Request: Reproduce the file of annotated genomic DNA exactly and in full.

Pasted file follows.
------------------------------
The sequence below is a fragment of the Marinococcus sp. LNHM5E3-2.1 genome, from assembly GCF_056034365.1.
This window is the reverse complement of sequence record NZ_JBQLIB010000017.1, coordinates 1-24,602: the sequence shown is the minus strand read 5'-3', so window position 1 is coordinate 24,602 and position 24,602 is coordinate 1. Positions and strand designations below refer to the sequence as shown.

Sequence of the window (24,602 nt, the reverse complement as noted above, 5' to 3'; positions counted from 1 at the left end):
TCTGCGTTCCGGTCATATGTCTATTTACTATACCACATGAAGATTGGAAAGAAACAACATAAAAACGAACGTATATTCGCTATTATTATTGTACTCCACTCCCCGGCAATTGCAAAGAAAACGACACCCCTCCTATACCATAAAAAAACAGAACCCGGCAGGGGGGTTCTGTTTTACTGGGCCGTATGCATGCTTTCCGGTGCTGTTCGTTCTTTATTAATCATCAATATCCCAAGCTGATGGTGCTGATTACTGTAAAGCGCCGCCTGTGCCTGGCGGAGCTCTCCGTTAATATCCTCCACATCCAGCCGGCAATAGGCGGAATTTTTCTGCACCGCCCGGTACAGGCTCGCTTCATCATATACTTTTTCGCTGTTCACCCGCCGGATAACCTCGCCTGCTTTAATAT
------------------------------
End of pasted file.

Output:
The sequence below is a fragment of the Marinococcus sp. LNHM5E3-2.1 genome, from assembly GCF_056034365.1.
This window is the reverse complement of sequence record NZ_JBQLIB010000017.1, coordinates 1-24,602: the sequence shown is the minus strand read 5'-3', so window position 1 is coordinate 24,602 and position 24,602 is coordinate 1. Positions and strand designations below refer to the sequence as shown.

Sequence of the window (24,602 nt, the reverse complement as noted above, 5' to 3'; positions counted from 1 at the left end):
TCTGCGTTCCGGTCATATGTCTATTTACTATACCACATGAAGATTGGAAAGAAACAACATAAAAACGAACGTATATTCGCTATTATTATTGTACTCCACTCCCCGGCAATTGCAAAGAAAACGACACCCCTCCTATACCATAAAAAAACAGAACCCGGCAGGGGGGTTCTGTTTTACTGGGCCGTATGCATGCTTTCCGGTGCTGTTCGTTCTTTATTAATCATCAATATCCCAAGCTGATGGTGCTGATTACTGTAAAGCGCCGCCTGTGCCTGGCGGAGCTCTCCGTTAATATCCTCCACATCCAGCCGGCAATAGGCGGAATTTTTCTGCACCGCCCGGTACAGGCTCGCTTCATCATATACTTTTTCGCTGTTCACCCGCCGGATAACCTCGCCTGCTTTAATAT